The Indiana House of Representatives just dealt with five laws and hundreds of millions of dollars in four hours or less. How is such a feat possible? The answer lies in the efficient use of the secretive caucus process. Successful gerrymandering not only creates a supermajority, it allows for government to be run behind closed doors.
The House Republican caucus met privately one afternoon. It decided on the bills to pass at the special session. Reportedly, the caucus did not take a great deal of time and followed up with a fundraiser. Five bills emerged. One of them left some $180 million dollars in revenue rejected
A professor of rhetoric would refer to the debate on the bills as “desultory.” That’s a fancy way of saying there wasn’t much to it. The supermajority was reluctant to explain the bills for two reasons. The first was that several bills were symbolic at best. A good example of this was the decision to add $5 million to a grant fund that could be spent on school safety. Several thousand schools have a right to dig into that rather small pile of cash.
The second reason for the slim debate was that the supermajority did not want to explain how it decided when to conform with changes in federal tax policy. The decision was made to tax entrepreneurs some additional $48 million a year while turning down some $180 million in revenue from large corporations. Conformity gave way to random reductions for the favored firms. If there was a policy here, it wasn’t the promised conformity.
Hoosiers pay a price for the poverty of this debate. First, and most important, it erodes transparency, the idea that we legislate in public. The public is left to fester over the $30,000 cost of the special session, while being left in the dark as to the millions of dollars actually at stake.
Happily, the supermajority did slip twice and let us know what’s really going on. When debating the bill that allows for takeover of the schools in Muncie and Gary, the chairman of the Ways and Means Committee predicted a substantial loss of population for both of the affected counties. This apparently justified dramatic action. It also showed that the Legislature’s chief fiscal leader holds out little hope for some of our communities. Implicit in this is a willingness to let some of our communities sink. That explains why we are doing nothing to rescue shrinking schools in small towns and in urban centers. It would’ve been better for them to keep silent on this topic, but at least the supermajority revealed its hand.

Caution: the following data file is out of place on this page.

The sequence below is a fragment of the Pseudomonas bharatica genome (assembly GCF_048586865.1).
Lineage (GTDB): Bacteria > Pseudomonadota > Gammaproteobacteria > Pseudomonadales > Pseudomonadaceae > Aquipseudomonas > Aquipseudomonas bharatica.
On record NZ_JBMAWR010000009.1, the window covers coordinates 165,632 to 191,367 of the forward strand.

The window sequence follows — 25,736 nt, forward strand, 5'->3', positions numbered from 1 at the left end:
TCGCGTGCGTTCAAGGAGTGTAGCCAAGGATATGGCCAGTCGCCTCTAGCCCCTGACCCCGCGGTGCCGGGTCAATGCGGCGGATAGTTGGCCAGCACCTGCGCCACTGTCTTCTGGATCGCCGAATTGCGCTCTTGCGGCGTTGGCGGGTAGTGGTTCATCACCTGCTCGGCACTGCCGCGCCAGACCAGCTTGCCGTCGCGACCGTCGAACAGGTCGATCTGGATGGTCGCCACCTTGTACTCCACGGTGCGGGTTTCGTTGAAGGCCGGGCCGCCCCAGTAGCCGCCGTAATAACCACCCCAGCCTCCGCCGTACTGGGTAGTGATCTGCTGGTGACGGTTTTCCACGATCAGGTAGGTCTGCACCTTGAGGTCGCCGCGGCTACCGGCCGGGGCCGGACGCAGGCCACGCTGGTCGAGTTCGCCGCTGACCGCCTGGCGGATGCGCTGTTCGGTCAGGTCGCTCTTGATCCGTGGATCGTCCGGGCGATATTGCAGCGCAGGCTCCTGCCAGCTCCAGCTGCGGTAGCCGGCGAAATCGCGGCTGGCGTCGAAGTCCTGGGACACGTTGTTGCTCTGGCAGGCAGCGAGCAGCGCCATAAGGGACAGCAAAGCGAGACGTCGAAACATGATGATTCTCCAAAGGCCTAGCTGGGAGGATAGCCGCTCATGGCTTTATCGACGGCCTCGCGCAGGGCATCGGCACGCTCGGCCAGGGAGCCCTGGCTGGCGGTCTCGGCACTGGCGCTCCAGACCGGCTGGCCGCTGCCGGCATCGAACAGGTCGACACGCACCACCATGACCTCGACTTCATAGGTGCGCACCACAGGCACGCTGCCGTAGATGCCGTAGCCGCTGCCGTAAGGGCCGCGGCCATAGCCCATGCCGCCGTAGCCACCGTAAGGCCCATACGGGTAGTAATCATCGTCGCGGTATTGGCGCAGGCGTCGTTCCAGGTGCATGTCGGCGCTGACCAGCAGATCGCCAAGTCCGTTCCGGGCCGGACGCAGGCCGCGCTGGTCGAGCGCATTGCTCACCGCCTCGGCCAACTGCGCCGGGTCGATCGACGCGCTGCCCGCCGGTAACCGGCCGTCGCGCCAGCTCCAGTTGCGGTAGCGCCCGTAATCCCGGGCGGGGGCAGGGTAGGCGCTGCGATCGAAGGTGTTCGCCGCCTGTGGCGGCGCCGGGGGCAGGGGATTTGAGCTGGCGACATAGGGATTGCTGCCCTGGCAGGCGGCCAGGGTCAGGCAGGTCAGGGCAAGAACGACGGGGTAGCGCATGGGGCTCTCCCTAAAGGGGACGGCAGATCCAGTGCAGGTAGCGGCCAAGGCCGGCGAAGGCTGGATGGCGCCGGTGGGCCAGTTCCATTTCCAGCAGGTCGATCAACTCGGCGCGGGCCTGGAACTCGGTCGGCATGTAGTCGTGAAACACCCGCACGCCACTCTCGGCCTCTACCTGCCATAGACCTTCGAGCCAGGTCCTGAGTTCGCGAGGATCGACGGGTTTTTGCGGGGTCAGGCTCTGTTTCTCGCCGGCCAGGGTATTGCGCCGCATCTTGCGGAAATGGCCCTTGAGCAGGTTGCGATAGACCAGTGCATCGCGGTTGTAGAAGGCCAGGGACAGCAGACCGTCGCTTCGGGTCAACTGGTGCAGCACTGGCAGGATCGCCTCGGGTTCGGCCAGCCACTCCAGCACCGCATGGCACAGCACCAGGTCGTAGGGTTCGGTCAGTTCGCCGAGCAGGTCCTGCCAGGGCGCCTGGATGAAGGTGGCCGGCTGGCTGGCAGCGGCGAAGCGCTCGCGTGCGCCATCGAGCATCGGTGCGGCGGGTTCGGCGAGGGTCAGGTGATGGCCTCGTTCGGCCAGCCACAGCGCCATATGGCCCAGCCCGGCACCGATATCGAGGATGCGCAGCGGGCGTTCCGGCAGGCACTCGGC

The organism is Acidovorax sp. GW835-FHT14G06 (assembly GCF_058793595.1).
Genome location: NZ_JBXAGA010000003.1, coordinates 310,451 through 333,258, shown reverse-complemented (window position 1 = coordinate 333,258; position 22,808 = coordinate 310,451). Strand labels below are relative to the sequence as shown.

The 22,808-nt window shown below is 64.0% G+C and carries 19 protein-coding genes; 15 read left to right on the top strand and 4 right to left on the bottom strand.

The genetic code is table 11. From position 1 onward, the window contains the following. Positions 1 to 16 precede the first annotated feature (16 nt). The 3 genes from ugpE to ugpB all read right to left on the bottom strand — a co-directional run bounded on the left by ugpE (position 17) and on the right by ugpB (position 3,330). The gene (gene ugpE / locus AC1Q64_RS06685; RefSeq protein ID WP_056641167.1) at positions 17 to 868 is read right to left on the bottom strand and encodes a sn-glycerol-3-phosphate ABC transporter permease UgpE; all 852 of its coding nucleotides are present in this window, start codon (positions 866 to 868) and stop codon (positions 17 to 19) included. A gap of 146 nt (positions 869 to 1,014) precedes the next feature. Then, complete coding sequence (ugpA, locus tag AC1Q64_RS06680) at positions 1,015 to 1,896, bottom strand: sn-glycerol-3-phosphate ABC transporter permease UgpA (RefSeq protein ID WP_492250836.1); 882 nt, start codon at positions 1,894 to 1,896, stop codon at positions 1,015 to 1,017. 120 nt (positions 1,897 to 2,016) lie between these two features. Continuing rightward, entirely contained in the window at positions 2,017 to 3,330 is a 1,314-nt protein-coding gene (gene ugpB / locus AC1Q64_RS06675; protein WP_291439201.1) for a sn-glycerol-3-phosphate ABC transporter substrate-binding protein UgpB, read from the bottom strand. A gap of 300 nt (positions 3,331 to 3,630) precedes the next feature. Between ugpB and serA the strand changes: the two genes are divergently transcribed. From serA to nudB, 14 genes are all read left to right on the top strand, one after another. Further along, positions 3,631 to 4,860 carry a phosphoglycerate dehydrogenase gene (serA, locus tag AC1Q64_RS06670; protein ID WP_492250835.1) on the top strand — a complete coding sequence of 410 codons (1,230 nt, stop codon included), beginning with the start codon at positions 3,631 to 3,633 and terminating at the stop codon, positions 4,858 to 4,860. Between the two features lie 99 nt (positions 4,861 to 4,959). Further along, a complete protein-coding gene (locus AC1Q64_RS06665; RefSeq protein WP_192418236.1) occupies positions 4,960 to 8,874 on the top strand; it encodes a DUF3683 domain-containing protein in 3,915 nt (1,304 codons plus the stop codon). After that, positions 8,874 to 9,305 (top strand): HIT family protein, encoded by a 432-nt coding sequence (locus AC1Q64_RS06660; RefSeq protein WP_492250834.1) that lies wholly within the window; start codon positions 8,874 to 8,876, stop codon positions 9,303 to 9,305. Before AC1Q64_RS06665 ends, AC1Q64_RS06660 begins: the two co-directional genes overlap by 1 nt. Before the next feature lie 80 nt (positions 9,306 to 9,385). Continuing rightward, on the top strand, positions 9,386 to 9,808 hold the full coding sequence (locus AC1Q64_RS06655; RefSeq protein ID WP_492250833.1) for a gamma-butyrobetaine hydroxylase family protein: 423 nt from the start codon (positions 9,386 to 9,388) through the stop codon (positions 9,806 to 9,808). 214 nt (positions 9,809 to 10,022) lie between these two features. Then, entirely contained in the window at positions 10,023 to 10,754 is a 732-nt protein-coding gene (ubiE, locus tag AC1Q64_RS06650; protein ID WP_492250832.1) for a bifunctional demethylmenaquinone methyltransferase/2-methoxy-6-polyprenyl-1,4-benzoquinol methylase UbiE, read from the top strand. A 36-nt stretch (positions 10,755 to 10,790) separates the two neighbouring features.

The second gaffe made in the course of the day might well have been the bigger one. Thus, the same fiscal leader felt compelled to identify by name some of the companies that would benefit from a decision to give up new revenue. Generally, legislators avoid naming private individuals or firms as objects of their bounty. It just doesn’t look good. Public concern about favoritism is also increased when there has been no public testimony, no amendments allowed for the minority, no witnesses, and no public lobbying.
Whatever might have been going on? Surely, whatever the supermajority discussed in caucus, it wasn’t what $180 million could have done for schools in decline, teacher pay, the opioid crisis or our deplorable roads.•
DeLaney, an Indianapolis attorney, is a Democrat representing the 86th District in the Indiana House of Representatives. Send comments to firstname.lastname@example.org.